Castles

by Nasimeh B

 
When we first started building our houses, they were of mud, or straw, or clay, and not very well put together. We’d finish a room, so impassioned and proud, only to see bits and pieces poking out of the seams and notice our furniture was falling apart. It wasn’t our best time, but then again, we were trying, and of course there’s beauty in that.

Eventually we learned the better ways to construct, and so we used plaster and nicer wood and steel, and we put together these blended concoctions of hopes, wants, wishes, fears. They teetered on the edges of our dreams and haunted our waking hours, but they held together well enough. What was best was our pathways between, where we’d rest and converse in the wee hours that connected the heavy days together.

The first person to build a castle was regarded as a bit of a loon, but its turrets and winding stairways were just so appealing that we all begrudgingly began lifting ourselves up into the heavens. Stone by stone, we left our mud-and-straw creations behind in favor of the higher ups, overlooking the bluffs where we once lived. We carved stairways into hillsides and ideas into stories and turned our small hamlet into a rustling, bustling burg.

But castles don’t last forever, not even the best ones, and it was in some time that the first stone came crashing down into the ruins of the past. We paid it little heed, trying our best to keep sipping our cocktails and ignore the inevitable destruction of all we had ever known, but, well, that was pretty hard to do. Soon enough, stone by stone, the walls came crumbling down, and we had to face the truth of the fact that our fortresses, our citadels, our towers, no matter how damn strong, just couldn’t hold up in the face of their most distinct oppressor: time.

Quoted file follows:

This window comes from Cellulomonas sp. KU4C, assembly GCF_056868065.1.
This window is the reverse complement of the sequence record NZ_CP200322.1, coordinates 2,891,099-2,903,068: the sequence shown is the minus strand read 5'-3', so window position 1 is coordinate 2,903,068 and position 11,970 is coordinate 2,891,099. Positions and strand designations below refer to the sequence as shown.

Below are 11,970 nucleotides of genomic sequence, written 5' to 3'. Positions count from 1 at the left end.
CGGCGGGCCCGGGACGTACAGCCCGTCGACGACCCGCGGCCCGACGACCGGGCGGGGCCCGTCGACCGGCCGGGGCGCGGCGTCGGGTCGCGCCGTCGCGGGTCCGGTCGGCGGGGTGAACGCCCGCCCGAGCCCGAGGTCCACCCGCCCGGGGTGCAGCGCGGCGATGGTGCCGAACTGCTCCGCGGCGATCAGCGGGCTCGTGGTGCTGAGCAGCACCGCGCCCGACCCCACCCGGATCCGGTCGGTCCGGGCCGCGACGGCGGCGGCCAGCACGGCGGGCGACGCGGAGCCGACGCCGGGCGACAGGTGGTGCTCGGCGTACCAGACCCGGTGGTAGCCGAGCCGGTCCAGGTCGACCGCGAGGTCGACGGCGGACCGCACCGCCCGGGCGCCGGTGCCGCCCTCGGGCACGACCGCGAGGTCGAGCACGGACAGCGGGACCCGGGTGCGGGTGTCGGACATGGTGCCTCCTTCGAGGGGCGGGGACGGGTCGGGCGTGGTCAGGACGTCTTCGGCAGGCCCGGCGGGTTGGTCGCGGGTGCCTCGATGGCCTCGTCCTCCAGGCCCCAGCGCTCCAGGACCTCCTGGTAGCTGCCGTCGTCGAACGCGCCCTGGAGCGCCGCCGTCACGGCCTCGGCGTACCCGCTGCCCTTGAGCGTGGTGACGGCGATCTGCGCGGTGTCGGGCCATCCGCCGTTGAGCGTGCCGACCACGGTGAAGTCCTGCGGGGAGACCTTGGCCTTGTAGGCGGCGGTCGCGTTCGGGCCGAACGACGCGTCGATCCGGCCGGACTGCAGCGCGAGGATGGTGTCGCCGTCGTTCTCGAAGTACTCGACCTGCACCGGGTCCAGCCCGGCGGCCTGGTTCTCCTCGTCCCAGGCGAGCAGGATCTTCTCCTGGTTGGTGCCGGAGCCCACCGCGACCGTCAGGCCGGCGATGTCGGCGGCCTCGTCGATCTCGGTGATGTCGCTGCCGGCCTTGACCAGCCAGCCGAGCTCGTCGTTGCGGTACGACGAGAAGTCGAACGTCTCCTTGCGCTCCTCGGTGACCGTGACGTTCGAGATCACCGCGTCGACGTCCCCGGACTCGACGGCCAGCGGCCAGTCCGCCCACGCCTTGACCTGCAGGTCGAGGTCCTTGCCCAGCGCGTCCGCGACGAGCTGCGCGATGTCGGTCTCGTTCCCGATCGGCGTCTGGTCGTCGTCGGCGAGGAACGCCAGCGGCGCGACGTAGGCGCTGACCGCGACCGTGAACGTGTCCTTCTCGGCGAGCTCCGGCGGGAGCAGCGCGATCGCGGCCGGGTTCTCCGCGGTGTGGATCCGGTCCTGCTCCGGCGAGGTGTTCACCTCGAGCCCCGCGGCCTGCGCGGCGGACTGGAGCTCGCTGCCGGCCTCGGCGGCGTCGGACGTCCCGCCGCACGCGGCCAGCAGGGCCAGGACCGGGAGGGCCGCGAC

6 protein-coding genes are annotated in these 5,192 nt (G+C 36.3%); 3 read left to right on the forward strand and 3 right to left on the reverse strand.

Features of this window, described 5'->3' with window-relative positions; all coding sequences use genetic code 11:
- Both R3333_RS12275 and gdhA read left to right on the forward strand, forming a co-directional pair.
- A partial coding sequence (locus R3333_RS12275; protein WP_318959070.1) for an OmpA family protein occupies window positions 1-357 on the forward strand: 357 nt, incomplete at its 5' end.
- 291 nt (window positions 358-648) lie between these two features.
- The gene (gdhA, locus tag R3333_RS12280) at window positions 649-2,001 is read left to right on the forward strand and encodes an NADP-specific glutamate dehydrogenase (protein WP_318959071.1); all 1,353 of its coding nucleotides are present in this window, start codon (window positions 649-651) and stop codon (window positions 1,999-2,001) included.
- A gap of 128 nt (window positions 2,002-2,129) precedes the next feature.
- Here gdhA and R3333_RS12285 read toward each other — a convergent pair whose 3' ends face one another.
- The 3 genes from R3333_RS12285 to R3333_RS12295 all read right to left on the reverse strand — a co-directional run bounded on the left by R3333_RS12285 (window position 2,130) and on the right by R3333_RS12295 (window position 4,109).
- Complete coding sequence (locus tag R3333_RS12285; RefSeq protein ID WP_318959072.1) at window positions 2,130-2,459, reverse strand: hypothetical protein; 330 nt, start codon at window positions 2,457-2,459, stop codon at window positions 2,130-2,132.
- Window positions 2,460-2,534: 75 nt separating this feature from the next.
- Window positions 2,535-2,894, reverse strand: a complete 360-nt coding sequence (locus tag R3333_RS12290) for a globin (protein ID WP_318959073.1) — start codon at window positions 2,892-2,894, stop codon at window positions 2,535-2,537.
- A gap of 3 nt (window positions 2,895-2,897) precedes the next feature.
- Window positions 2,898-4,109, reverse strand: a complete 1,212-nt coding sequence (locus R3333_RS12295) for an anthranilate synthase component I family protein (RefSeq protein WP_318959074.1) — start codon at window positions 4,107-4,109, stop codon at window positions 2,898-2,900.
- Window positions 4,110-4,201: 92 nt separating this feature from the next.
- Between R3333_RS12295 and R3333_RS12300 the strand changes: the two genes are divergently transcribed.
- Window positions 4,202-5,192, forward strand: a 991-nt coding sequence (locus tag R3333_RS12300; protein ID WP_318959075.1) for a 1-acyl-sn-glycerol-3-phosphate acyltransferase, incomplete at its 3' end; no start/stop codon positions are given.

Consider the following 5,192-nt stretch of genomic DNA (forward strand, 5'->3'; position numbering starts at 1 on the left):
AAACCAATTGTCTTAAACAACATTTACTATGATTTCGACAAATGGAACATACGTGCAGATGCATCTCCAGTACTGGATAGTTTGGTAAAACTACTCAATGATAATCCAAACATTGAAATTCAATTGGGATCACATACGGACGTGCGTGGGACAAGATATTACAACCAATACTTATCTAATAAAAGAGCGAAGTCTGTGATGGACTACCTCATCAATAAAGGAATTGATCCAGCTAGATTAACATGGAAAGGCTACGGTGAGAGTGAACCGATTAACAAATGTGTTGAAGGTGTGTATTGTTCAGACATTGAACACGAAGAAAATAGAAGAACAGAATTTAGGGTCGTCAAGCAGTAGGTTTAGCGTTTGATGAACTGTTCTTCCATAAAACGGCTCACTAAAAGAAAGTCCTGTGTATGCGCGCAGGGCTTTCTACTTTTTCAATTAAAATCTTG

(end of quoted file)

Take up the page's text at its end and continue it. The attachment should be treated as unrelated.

Fate drew its mighty hand and life drew its cards and we wept in fervor as the tumbles and crumbles of every notion we’d consistently considered turned from truth to absolute nothingness. What could we do but weep? What could we do but sit inside our hollow shells and witness the darkness become light?

Yeah, even the worst passes, I know. Crumbles became critters became crawling, and towards the future we resolutely worked, stone by stone, mud by straw, and inch by glorious inch. We drew breath in ragged lungs and screamed into empty skies and like always, akin, the cycle began again.

 
Nasimeh B is a performer, writer, artist and yogi living in the Bay Area. She is very fond of sweet potatoes, and can be creepily stalked at NasimehB.tumblr.com
 

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